2153 Damon Wai Kwan So
 A Theory of Mass and Energy with Reference to Surfing Momentum
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Oct 16, 21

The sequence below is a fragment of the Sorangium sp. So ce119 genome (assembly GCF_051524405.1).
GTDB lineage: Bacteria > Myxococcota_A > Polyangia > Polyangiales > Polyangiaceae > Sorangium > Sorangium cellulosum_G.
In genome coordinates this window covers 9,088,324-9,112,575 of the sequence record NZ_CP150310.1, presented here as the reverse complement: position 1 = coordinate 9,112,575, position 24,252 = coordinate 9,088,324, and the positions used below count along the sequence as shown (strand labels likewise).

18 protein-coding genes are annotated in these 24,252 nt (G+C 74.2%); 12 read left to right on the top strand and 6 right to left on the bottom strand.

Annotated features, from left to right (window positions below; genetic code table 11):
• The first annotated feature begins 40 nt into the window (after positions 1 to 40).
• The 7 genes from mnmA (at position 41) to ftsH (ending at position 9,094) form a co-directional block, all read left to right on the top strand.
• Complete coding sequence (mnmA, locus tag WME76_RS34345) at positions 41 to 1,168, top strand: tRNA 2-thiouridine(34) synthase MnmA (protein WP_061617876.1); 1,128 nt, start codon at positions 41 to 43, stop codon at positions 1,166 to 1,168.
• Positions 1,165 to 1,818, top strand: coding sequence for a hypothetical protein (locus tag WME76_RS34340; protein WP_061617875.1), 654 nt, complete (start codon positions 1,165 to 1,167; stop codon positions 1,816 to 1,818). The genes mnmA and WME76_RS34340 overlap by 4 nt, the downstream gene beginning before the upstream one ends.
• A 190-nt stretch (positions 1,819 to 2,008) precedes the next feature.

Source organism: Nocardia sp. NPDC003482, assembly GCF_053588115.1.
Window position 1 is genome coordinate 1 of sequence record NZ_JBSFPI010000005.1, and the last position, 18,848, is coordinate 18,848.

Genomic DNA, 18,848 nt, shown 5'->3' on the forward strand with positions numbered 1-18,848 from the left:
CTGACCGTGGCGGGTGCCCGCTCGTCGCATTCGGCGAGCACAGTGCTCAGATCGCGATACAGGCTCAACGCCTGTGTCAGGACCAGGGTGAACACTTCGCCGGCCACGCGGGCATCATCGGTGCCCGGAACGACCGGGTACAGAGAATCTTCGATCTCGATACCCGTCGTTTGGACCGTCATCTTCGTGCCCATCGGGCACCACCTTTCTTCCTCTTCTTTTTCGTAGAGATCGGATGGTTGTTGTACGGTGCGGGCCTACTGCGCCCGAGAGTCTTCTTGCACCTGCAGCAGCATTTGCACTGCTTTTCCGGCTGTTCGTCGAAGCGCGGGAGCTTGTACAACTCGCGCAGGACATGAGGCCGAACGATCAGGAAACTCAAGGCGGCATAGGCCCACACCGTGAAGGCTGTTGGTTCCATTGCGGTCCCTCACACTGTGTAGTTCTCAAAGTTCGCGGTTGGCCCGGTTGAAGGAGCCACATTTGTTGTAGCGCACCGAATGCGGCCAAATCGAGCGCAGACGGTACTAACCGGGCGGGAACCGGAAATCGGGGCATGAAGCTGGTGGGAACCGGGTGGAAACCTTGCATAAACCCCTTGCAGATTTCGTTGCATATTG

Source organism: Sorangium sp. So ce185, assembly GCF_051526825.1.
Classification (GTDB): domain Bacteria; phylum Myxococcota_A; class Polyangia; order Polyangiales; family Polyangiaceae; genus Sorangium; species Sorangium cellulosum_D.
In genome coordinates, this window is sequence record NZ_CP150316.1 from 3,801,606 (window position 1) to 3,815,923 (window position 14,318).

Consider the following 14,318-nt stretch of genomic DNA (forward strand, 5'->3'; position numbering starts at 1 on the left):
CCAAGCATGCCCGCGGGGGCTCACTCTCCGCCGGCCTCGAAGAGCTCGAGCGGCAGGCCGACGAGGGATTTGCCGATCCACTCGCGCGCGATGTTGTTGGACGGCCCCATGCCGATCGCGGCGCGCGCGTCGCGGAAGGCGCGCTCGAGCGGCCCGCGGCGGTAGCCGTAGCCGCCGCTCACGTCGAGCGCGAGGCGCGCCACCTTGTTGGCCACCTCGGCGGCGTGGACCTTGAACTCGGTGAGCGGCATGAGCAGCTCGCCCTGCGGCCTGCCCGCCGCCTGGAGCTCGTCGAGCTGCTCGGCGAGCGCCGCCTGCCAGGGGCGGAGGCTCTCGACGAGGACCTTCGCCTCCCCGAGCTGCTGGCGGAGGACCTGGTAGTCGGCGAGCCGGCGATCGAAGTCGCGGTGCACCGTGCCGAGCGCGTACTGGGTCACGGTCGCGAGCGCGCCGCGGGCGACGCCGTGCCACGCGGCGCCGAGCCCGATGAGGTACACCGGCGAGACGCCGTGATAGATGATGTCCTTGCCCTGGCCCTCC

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Abstract. Based on a relativistic model for a quantum particle, the paper proposes a new definition of energy which takes into account the additional localised surfing motion of the particle on its phase surface which is perpendicular to its translational motion. The conventional relativistic formula for energy is found to be a limiting case for this new definition of energy when the characteristic parameter in the new energy formula is set to zero. For a particle at rest translationally, the two formulae yield the same energy, but in general for the same nonzero translational velocity they yield different energies, the difference being dependent on the value of the characteristic parameter. A certain kinetic energy range has been theoretically identified where the performances of the conventional formula and the new formula of energy can be best tested against experimental data. The new definition of energy prompts a definition of rest mass, m, which is the surfing momentum of the particle on its phase surface divided by c. The surfing energy of the particle is its surfing momentum multiplied by c. The surfing energy is therefore given by mc2 which has been conventionally understood as the rest energy. The theoretical analysis therefore shows from the new definition of energy how the link between surfing momentum and mass, and the link between surfing momentum and surfing energy (rest energy), lead to the well known relationship between rest mass and rest energy, without invoking electromagnetism. Surfing energy, though identical to rest energy, affords a more physically intuitive understanding than rest energy because it can be visualised. Surfing energy, validly understood as an internal kinetic energy of the particle, can be converted into other forms of energy including photon energy, which is accompanied by a reduction of the particle s rest mass due to a simultaneous reduction in its surfing momentum. The notion of conversion of matter or mass into energy is critically interrogated because of their fundamental difference in dimension. It may be better to speak of the conversion of internal surfing energy into other forms of energy. This has implications for our understanding of nuclear reaction, the processes known as annihilation and creation of particle pairs, and dark matter.
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